- J W F Allison, ‘History to Understand, and History to Reform, English Public Law’, (2013) 72 (3) Cambridge Law Journal 526-557
Volume 3: Land Law
- R V Turner, ‘Henry II’s Aims in Reforming England’s Land Law: Feudal or Royalist’ in E B King and S J Ridyard, Law in Medieval Life and Thought (Sewanee Medieval Studies, 1990) 121-135, as reprinted in R V Turner, Judges, Administrators and the Common Law in Angevin England (Hambledon Press, 1994) 1-15.
- T P Gallanis, ‘The Evolution of the Common Law’ in T L Harris (ed) Studies in Canon Law and Common Law in Honor of R H Helmholz (The Robbins Collection, 2015) 61-82.
- S E Thorne, ‘English Feudalism and Estates in Land’ (1959) Cambridge Law Journal 193-209.
- T G Watkin, ‘Feudal Theory, Social Needs and the Rise of the Heritable Fee’ (1979) 10 Cambrian Law Review 39-62.
- J W Cairns and G Mcleod, ‘Thomas Craig, Sir Martin Wright, and Sir William Blackstone: The English Discovery of Feudalism’ (2000) 21 Journal of Legal History 54-66.
- S F C Milsom, ‘Inheritance by Women in the Twelfth and Early Thirteenth Centuries’ in M S Arnold, T A Green, S A Scully and S D White (eds) On the Laws and Customs of England: Essays in Honor of Samuel E Thorne (Univeristy of North Carolina Press, 1981) 60-89.
- J L Barton, ‘The Rise of the Fee Simple’ 92 (1976) Law Quarterly Review108-121.
- AAvini, ‘The Origins of the Modern English Trust Revisited’ (1996) 70 Tulane Law Review 1139-1163.
- R H Helmholz, ‘The Early Enforcement of Uses’ (1979) 79 Columbia Law Review 1503-1513.
- J Guy, ‘The Development of Equitable Jurisdictions 1450-1550’ in E W Ives and AH Manchester (eds) Law, Litigants and the Legal Profession (Royal Historical Society Studies in History Series no 36, 1983) 80-86, as reprinted in J Guy, Politics, Law and Counsel in Tudor and Early Stuart England (Ashgate, 2000).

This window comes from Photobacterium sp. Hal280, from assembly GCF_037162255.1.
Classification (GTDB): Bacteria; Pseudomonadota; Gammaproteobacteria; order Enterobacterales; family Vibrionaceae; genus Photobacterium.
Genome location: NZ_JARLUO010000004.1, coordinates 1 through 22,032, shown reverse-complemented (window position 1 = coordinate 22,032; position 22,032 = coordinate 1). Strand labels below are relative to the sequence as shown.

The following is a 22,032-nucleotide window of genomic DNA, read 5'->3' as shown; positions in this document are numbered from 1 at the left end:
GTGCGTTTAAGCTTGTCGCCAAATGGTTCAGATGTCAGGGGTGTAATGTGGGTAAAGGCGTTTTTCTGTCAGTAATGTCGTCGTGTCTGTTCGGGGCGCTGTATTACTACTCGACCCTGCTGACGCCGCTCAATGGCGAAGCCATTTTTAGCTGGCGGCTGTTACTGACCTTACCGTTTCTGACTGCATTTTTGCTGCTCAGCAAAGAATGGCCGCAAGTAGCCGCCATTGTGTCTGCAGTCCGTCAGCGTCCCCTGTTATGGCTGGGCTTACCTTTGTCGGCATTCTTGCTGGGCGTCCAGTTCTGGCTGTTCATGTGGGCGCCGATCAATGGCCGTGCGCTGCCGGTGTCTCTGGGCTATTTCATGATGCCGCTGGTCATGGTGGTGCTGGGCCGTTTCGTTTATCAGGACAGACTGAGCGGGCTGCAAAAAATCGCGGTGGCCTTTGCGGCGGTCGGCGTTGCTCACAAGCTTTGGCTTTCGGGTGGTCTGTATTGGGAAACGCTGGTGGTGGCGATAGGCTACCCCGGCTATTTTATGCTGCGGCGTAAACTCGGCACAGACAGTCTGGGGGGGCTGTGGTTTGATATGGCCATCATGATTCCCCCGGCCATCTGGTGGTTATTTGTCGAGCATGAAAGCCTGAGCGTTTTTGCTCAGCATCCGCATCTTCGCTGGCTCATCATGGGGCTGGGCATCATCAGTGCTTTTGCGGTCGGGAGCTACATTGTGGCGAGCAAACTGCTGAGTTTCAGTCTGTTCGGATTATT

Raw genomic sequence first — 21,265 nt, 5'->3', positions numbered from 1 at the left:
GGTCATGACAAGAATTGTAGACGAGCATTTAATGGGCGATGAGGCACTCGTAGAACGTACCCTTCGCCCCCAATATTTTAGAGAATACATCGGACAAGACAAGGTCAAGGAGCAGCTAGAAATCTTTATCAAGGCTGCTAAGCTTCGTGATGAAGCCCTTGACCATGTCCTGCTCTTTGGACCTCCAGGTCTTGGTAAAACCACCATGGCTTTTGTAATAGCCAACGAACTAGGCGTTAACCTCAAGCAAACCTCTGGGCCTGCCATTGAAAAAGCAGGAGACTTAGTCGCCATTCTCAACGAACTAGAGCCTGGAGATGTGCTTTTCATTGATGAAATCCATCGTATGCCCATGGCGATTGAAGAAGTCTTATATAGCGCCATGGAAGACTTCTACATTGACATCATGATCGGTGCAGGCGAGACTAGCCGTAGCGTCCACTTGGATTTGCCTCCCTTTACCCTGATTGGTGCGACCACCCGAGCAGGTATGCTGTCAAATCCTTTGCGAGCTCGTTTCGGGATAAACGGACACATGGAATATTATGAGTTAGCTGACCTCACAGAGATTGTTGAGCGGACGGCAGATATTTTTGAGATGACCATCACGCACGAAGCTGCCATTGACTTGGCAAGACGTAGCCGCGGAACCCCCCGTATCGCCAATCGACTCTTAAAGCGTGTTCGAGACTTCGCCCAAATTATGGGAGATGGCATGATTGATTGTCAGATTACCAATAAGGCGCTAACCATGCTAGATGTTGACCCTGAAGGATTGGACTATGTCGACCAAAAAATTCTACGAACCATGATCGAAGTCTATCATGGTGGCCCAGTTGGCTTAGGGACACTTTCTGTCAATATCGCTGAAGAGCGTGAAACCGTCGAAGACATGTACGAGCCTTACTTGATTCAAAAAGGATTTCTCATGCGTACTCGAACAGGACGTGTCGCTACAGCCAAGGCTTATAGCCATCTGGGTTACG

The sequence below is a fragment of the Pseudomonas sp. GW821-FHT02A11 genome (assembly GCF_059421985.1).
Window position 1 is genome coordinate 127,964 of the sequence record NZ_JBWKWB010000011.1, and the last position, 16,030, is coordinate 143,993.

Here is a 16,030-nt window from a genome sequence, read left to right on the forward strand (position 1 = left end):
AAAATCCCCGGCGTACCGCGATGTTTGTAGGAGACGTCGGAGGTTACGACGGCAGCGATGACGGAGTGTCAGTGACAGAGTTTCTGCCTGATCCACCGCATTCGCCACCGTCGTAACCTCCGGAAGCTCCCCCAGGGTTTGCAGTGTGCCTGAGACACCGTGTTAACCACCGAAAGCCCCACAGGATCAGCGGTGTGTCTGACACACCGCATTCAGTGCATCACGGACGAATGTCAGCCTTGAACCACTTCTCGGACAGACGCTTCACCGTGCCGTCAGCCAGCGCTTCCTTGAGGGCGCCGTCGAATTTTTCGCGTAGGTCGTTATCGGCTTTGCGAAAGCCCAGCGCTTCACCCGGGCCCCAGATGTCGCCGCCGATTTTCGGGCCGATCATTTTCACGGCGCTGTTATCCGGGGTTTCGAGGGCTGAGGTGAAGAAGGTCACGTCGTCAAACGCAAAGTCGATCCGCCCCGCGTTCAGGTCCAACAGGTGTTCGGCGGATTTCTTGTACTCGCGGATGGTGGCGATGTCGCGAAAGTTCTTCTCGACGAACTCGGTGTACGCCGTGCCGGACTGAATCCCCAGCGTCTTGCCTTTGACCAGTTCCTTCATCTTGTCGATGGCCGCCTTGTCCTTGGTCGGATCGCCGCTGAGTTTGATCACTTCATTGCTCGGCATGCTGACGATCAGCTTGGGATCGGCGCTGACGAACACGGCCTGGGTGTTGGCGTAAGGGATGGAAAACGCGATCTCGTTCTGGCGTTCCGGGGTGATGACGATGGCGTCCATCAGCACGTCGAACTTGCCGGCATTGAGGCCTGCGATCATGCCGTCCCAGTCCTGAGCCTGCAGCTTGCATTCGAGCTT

- N G Jones, ‘Tyrrel's Case (1557) and the Use upon a Use’ (1993) 14 Journal of Legal History75-93.
- A R Buck, ‘The Politics of Land Law in Tudor England 1529-1540’ (1990) 11Journal of Legal History200-217.
- E Spring, ‘Landowners, Lawyers, and Land Law Reform in Nineteenth Century England’ (1977) 21(1) American Journal of Legal History 40-59.
- N Doe and S Pulleyn, ‘The Durability of Maxims of Canon Law: From Regulae Iuristo Canonical Principles’ in T L Harris (ed) Studies in Canon Law and Common Law in Honor of R H Helmholz (The Robbins Collection, 2015) 303-336
- W S Holdsworth, ‘The Reform of the Land Law: An Historical Retrospect’ (1926) 42 Law Quarterly Review 158-183.
Volume 4: Law of Obligations
- J H Baker, ‘The History of the Common Law of Contract’ (1977) 21(4) American Journal of Legal History 335-341, as reprinted in J H Baker, Collected Papers on English Legal History (Cambridge University Press, 2013) 1099-1106.
- J Biancalana, ‘Actions of Covenant 1200-1300’ (2002) 20 Legal History Review 1-57.
- S F C Milsom, ‘Trespass From Henry III to Edward III: Part 1: General Writs’ (1958) 74 Law Quarterly Review195-224.
- S F C Milsom, ‘Trespass From Henry III to Edward III: Part 1: Part 2: Special Writs’ (1958) 74 Law Quarterly Review 407-436.
- S F C Milsom, ‘Trespass From Henry III to Edward III: Part 3: More Special Writs and Conclusions’ (1958) 74 Law Quarterly Review 561-590.
- S F C Milsom, ‘Not Doing is No Trespass: A View of the Boundaries of Case’  Cambridge Law Journal 105-117.
- T G Watkin, ‘The Significance of "In Consimili Casu" (1979) 23 American Journal of Legal History 283-311.
- M S Arnold, ‘Accident, Mistake, and Rules of Liability in the Fourteenth Century Law of Torts’ (1979- 1980) 128 University of Pennsylvania Law Review 361-378.
- J H Baker, ‘Origin of the Doctrine of "Consideration" in M S Arnold, T A Green, S A Scully and S D White (eds) On the Laws and Customs of England: Essays in Honor of Samuel E Thorne (University of North Carolina Press, 1981) 336-358.
- D Ibbetson, ‘Sixteenth Century Contract Law: Slade’s Case in Context’ (1984) 4 Oxford Journal of Legal Studies 295-317.
- S Waddams, ‘Equity in EnglishContractLaw: The Impact of the Judicature Acts (1873-75)’ (2012) 33(2)Journal of Legal History185-208.
- M J Horwitz, ‘The Historical Foundations of Modern Contract Law’ (1974) 87 Harvard Law Review 917-956.
- J H Baker, ‘The Common Law of Negligence 1500-1700’in J H Schrage (ed)Negligence: The Comparative History of the Law of Torts (Duncker & Humblot, 2001) 47–71,a s reprinted in J H Baker, Collected Papers on English Legal History (Cambridge University Press, 2013). 1335-1360.
- K M. Teeven, A History of Legislative Reform of the Common Law of Contract’ (1994-5) 26 University of Toledo Law Review 35-80.